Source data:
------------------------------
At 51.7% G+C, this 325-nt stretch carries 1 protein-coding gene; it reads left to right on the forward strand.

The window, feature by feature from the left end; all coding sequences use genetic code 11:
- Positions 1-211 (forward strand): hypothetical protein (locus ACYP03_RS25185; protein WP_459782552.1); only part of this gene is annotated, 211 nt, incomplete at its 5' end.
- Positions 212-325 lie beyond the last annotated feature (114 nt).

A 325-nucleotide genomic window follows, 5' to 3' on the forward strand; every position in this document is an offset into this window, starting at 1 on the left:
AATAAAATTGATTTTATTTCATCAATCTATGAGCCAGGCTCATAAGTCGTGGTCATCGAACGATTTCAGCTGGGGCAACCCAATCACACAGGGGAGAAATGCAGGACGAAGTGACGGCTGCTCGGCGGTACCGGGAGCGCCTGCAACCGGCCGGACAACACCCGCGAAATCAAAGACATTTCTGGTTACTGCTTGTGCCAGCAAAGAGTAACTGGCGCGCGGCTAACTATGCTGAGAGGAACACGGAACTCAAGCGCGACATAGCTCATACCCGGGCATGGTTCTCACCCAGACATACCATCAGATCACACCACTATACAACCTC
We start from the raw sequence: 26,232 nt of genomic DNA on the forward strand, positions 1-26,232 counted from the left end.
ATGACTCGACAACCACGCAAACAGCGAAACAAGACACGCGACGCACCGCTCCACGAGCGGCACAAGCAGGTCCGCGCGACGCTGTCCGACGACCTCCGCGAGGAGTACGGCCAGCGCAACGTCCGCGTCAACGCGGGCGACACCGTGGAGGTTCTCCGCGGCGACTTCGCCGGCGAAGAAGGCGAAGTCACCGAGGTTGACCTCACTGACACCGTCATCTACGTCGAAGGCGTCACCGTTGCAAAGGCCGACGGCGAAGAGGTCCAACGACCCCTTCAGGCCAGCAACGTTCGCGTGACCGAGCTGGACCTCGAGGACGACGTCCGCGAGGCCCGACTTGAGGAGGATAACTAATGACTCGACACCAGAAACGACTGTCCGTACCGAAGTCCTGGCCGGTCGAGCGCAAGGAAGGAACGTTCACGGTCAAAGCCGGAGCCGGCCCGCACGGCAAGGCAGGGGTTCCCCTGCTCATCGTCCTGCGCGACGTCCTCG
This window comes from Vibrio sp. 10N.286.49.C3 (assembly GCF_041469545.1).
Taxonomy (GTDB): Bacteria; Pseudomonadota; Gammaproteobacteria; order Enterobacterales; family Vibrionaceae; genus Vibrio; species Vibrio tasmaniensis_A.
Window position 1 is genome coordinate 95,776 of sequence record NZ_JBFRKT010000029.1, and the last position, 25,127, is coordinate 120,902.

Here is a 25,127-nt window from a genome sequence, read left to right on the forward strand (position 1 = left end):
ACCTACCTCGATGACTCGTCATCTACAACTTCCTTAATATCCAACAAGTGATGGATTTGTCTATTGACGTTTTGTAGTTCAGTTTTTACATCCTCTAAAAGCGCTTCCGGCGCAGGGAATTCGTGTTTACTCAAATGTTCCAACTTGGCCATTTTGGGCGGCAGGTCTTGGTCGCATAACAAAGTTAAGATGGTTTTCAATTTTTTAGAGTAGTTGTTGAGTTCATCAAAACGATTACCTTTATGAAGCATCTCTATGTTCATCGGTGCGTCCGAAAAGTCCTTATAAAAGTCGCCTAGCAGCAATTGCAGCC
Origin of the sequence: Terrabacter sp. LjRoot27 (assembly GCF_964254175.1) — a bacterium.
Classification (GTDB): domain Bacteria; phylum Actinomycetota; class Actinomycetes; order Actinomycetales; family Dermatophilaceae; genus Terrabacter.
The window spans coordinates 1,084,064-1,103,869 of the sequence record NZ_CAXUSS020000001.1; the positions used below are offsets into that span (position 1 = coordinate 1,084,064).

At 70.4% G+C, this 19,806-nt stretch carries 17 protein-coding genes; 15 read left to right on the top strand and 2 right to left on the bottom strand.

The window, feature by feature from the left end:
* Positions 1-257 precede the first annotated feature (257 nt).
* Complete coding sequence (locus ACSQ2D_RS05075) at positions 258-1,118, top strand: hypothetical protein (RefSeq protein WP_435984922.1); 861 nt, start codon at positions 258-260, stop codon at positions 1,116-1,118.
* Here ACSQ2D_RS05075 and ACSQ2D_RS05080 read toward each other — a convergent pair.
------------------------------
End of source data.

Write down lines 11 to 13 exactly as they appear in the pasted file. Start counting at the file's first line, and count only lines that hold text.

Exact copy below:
Window position 1 is genome coordinate 95,776 of sequence record NZ_JBFRKT010000029.1, and the last position, 25,127, is coordinate 120,902.

Here is a 25,127-nt window from a genome sequence, read left to right on the forward strand (position 1 = left end):
ACCTACCTCGATGACTCGTCATCTACAACTTCCTTAATATCCAACAAGTGATGGATTTGTCTATTGACGTTTTGTAGTTCAGTTTTTACATCCTCTAAAAGCGCTTCCGGCGCAGGGAATTCGTGTTTACTCAAATGTTCCAACTTGGCCATTTTGGGCGGCAGGTCTTGGTCGCATAACAAAGTTAAGATGGTTTTCAATTTTTTAGAGTAGTTGTTGAGTTCATCAAAACGATTACCTTTATGAAGCATCTCTATGTTCATCGGTGCGTCCGAAAAGTCCTTATAAAAGTCGCCTAGCAGCAATTGCAGCC